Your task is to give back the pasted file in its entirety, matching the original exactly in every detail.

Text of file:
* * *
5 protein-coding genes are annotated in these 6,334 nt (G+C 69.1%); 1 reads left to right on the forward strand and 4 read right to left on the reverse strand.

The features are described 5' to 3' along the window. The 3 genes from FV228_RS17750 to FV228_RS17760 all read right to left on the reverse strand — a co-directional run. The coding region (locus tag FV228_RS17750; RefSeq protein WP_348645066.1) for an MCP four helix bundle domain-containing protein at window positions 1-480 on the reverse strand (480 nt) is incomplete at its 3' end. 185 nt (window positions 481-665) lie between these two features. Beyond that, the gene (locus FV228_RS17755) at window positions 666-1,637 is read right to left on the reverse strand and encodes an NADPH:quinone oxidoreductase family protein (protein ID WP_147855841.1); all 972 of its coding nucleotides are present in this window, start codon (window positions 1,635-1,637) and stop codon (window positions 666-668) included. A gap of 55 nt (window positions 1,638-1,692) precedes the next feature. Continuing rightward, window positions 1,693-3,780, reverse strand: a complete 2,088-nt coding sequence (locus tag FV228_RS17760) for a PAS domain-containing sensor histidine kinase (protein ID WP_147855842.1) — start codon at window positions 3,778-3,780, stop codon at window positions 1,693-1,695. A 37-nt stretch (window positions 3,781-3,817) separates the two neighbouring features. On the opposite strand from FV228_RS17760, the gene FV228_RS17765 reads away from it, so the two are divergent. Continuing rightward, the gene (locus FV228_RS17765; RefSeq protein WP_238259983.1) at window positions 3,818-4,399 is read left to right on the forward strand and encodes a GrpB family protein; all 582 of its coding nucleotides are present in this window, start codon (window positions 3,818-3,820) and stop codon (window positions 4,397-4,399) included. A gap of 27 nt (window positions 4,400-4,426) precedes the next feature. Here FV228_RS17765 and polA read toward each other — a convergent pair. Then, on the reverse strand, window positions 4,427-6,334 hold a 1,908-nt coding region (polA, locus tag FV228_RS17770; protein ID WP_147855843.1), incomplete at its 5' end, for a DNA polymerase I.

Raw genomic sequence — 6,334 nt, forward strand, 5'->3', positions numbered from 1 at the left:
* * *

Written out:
5 protein-coding genes are annotated in these 6,334 nt (G+C 69.1%); 1 reads left to right on the forward strand and 4 read right to left on the reverse strand.

The features are described 5' to 3' along the window. The 3 genes from FV228_RS17750 to FV228_RS17760 all read right to left on the reverse strand — a co-directional run. The coding region (locus tag FV228_RS17750; RefSeq protein WP_348645066.1) for an MCP four helix bundle domain-containing protein at window positions 1-480 on the reverse strand (480 nt) is incomplete at its 3' end. 185 nt (window positions 481-665) lie between these two features. Beyond that, the gene (locus FV228_RS17755) at window positions 666-1,637 is read right to left on the reverse strand and encodes an NADPH:quinone oxidoreductase family protein (protein ID WP_147855841.1); all 972 of its coding nucleotides are present in this window, start codon (window positions 1,635-1,637) and stop codon (window positions 666-668) included. A gap of 55 nt (window positions 1,638-1,692) precedes the next feature. Continuing rightward, window positions 1,693-3,780, reverse strand: a complete 2,088-nt coding sequence (locus tag FV228_RS17760) for a PAS domain-containing sensor histidine kinase (protein ID WP_147855842.1) — start codon at window positions 3,778-3,780, stop codon at window positions 1,693-1,695. A 37-nt stretch (window positions 3,781-3,817) separates the two neighbouring features. On the opposite strand from FV228_RS17760, the gene FV228_RS17765 reads away from it, so the two are divergent. Continuing rightward, the gene (locus FV228_RS17765; RefSeq protein WP_238259983.1) at window positions 3,818-4,399 is read left to right on the forward strand and encodes a GrpB family protein; all 582 of its coding nucleotides are present in this window, start codon (window positions 3,818-3,820) and stop codon (window positions 4,397-4,399) included. A gap of 27 nt (window positions 4,400-4,426) precedes the next feature. Here FV228_RS17765 and polA read toward each other — a convergent pair. Then, on the reverse strand, window positions 4,427-6,334 hold a 1,908-nt coding region (polA, locus tag FV228_RS17770; protein ID WP_147855843.1), incomplete at its 5' end, for a DNA polymerase I.

Raw genomic sequence — 6,334 nt, forward strand, 5'->3', positions numbered from 1 at the left: